The first casino hasn't opened its doors, but some Massachusetts cities and towns already are spending gambling windfalls.
Fifteen communities have received roughly $5 million from the state's three licensed casino operators as part of compensation agreements negotiated with the companies.
The payments range from more than $1 million to Springfield to $50,000 apiece to nearby Ludlow, Wilbraham, East Longmeadow and Holyoke.
The payments do not include property taxes, which some of the casino operators have started pay to host communities, or land sales that were needed to begin the developments.
Many communities have designated the casino money for road and intersection improvements to deal with the inevitable increase in traffic.
West Springfield, for example, is spending $665,000 from MGM Resorts International toward the reconstruction of Memorial Avenue, which will be a main access point to MGM's planned $800 million casino in nearby Springfield.
Longmeadow is also using $850,000 from MGM on streets leading into Springfield. But Town Manager Stephen Crane doesn't see it so much as a windfall: "We are going to be impacted by traffic and other things from the casino. The funds help, but they will not make the impacts go away. It just helps us manage it better."
Other communities are finding unique ways to spend the money.
Medford is putting $250,000 from Wynn toward an estimated $1 million memorial to victims of the 2013 Boston Marathon bombings. Krystle Campbell, who died in the attack, was from the Boston suburb. Wynn is developing a $1.7 billion casino in nearby Everett.
In Plainville, which will be home to the slot parlor Plainridge Park, Town Administrator Joseph Fernandes wants to use the cash infusion to pay for so-called "other post-employment benefits" such as health care for retirees, which has not been adequately funded. That idea will go before voters at the annual town meeting later this year.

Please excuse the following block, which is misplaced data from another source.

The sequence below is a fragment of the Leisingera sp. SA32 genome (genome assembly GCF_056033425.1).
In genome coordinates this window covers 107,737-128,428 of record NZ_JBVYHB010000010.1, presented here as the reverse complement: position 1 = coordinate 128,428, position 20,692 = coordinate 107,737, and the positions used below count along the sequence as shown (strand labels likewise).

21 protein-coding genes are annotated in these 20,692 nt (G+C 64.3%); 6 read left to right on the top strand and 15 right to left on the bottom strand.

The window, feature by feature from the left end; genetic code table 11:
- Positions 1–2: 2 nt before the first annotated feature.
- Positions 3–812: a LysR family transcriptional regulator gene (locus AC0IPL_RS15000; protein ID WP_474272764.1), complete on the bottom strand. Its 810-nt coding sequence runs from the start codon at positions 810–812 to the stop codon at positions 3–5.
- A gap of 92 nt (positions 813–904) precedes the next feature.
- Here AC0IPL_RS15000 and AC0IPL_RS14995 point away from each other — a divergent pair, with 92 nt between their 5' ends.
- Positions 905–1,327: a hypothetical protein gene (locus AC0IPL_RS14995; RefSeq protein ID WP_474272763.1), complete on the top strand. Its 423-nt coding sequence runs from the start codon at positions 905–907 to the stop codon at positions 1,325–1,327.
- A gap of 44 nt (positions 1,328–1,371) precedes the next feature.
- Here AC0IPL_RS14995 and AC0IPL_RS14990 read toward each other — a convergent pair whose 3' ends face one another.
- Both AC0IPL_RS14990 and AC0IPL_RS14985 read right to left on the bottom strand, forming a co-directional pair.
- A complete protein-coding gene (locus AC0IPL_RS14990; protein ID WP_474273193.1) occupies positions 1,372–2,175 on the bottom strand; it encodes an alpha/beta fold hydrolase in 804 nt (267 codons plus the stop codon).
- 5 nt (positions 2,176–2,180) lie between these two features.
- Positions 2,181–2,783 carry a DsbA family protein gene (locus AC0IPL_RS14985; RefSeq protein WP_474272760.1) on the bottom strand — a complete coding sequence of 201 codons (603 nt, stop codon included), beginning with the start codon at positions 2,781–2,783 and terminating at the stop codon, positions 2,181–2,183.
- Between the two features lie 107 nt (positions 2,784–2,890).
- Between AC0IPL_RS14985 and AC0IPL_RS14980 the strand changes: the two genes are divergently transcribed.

The southeastern Massachusetts town has received about $125,000 to date from developer Penn National Gaming and is eyeing about $4.2 million a year in taxes and other payments when the facility opens on June 24.
Springfield hopes to spend the bulk of its more than $1 million initial payment from MGM to jumpstart an early education initiative that's still in development.
"Early childhood education is very difficult for a city to do on a large scale because you have to make such a long-term investment," said Kevin Kennedy, Springfield's chief development officer. "But, in this case, we know that they have a casino license for 15 years, so we can make that investment. It makes sense."
Springfield expects about $700,000 in property taxes from MGM each year and at least $17.6 million in other payments on top of that, Kennedy said.
Some municipal leaders say they're still not certain how they'll spend the windfalls.
"Quite frankly, we have not designated anything specific to be funded with our initial payment," said Malden Mayor Gary Christenson. "Once we are receiving our annual payments, I am sure there will be a more specific plan for this revenue."
The Boston-area city received a $1 million initial payment from Wynn and expects just over $1 million annually from the company when the casino opens.
Not all communities affected by new gambling ventures have had the opportunity to plan new investments.
Casino payments for Everett, the host city for Wynn's glitzy resort, for example, do not trigger until the project breaks ground. The working-class city is due a one-time, $30 million payout when construction starts and then about $25 million a year once the casino opens its doors. But the Wynn development has been delayed as it awaits state approval for its environmental cleanup plan for the former chemical plant site.
Boston, meanwhile, has refused a $1 million check from Wynn as it sues to stop the project. That money is being held in escrow by the state.